As for planning considerations, good luck getting anyone to zone up anywhere near the proposed 3A line. Will Cedar Lake mansions be torn down to make way for high-rises? The transit-oriented development potential along Nicollet/Lake dwarfs the 3A alignment’s, more than making up for the cost difference.

    As for suburban commuter spending a little longer on the train, perhaps the NYC subway system shouldn’t have so many stops in Manhattan. Really slows down those suburban (or outer-borough) commuters.

  2. Submitted by Adam Platt on 10/22/2009 - 12:17 pm.

    This is a useful contrarian take, and there are several compelling reasons to choose the 3A routing, the most compelling being that it is the only one that can meet federal funding guidelines.

    But a couple points are misleading.

    –The 3A alignment’s ability to serve transit dependent underserved areas of the Near North Side will consist, at best, of a tiny area of southern Bryn Mawr and areas by International Market Square with small populations and few traffic-generating destinations. I am unaware of any grouping of “stations” planned for this area and based on the station adjacencies of other local LRT lines, planned and built, I cannot imagine more than a single station being justified in this stretch. The line quickly dips into Kenwood as it reaches Penn Avenue, an area also underserved by transit, but not a population without options.

    –The primary practical reason buses replaced streetcars in the 1950s was the lack of fixed infrastructure needed to respond to changing commuting and settlement patterns. Denying Uptown/Nicollet an enhanced transit option because it already has a lot of bus service is tenuous reasoning. That bus service could all be redeployed to the Glenwood Avenue corridor at little expense or difficulty. No one would use it, of course, but it would be simple to do, and then Uptown would be underserved.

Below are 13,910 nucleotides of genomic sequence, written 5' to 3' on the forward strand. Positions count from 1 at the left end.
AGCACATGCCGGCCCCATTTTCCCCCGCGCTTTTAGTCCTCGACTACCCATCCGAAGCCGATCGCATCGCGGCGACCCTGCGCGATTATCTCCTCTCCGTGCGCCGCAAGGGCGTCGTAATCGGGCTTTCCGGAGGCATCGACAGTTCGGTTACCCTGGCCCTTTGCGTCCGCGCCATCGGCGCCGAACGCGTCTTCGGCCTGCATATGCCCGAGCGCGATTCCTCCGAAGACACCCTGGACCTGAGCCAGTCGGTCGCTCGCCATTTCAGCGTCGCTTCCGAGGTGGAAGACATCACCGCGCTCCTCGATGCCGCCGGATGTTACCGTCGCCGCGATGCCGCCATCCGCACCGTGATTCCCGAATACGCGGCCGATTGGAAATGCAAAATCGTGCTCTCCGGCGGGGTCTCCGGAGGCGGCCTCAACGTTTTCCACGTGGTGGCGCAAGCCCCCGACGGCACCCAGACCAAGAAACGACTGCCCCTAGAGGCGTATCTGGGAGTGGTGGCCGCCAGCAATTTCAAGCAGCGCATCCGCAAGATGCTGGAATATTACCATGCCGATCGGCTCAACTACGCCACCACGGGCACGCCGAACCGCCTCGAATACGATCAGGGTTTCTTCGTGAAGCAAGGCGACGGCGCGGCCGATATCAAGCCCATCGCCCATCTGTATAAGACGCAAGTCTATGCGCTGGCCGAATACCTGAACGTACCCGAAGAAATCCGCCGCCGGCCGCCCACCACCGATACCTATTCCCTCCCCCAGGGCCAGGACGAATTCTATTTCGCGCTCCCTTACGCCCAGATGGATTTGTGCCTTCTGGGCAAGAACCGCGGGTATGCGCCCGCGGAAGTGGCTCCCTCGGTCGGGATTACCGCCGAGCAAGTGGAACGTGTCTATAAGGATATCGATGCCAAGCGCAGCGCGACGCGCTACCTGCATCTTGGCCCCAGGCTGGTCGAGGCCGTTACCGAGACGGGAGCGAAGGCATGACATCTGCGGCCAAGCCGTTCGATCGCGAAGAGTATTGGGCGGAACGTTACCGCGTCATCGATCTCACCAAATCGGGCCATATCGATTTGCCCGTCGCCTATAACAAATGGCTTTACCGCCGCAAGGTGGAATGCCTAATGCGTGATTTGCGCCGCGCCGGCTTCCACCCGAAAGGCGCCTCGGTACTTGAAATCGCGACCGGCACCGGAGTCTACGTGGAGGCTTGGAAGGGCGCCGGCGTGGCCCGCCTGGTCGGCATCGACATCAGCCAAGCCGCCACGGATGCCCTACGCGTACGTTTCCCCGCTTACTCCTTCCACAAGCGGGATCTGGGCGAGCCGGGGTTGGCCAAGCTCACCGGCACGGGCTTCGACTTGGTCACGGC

These imaginary reasons being seized upon to create some sort of critical mass in favor of the routing don’t help the case, they just call into question the wisdom of the reasoners.

  3. Submitted by David Thompson on 10/22/2009 - 01:29 pm.

    I live in Uptown, and I strongly support the 3A route. This route brings suburbanites to downtown without their cars, which reduces traffic through Hennepin and Lake for the rest of us. By catering to the needs of SW suburbanites, this route expands the constituency for mass-transit-oriented transportation solution. Do we really want to build more freeway lanes as our population grows?

    In contrast, the Uptown LRT route is not a transportation solution. SW suburban residents do not want to come to Uptown, and vice versa. They want to get downtown and back as quickly as possible. The Uptown route map looks like it was laid out by a tour bus operator.

  4. Submitted by Nicholas Baker on 10/24/2009 - 01:22 pm.

    This is pretty ridiculous. “3A provides stations in densely populated low-income neighborhoods of north Minneapolis now poorly served by buses. Uptown routes along Nicollett Avenue and Lake Street have better bus service and fewer residents dependent on transit.” Serously? Have you been anywhere near these proposed “North Minneapolis” stations? There aren’t even any streets at at least one location, and last time I checked I didn’t see ANYONE living there ! Unless, of course, you’re talking about the poor disadvantaged folks of Kenwood and Bryn Mawr. The Uptown routing, in contrast, passes through some of the city’s most densely populated areas and along a major commercial corridor. Here’s an idea: how about putting transit where people actually live and will want to go? At best, 3A is poor planning – at worst it is downright discriminatory.

  5. Submitted by Brendon Slotterback on 10/29/2009 - 12:07 pm.

    You’ve done a good job of repeating the findings of the advisory committee without doing any independent thinking or reviewing the data. I will not address the problems with your assertion that transit-dependent populations will be better served with 3A, as others have done a good job there.

    Your assertion that planning compatibility is achieved with 3A is simply wrong. You can view the Minneapolis comprehensive plan here. The land uses surrounding 3A stations include Park and low density residential. Neither of these uses are appropriate for transit oriented development and will do nothing to support transit in the long run. The plan actually states that these residential areas are not intended to accommodate new growth.

    As for ridership, there has never been an explanation of how riders in Minneapolis were assumed to choose between existing bus and new rail service, and therefore no way of knowing whether these assumptions are accurate. Showing boarding numbers that at 21st Street Station equivalent to those at Uptown Station is just one example of the reason to call for the detailed explanation of ridership calculation that the public was never provided.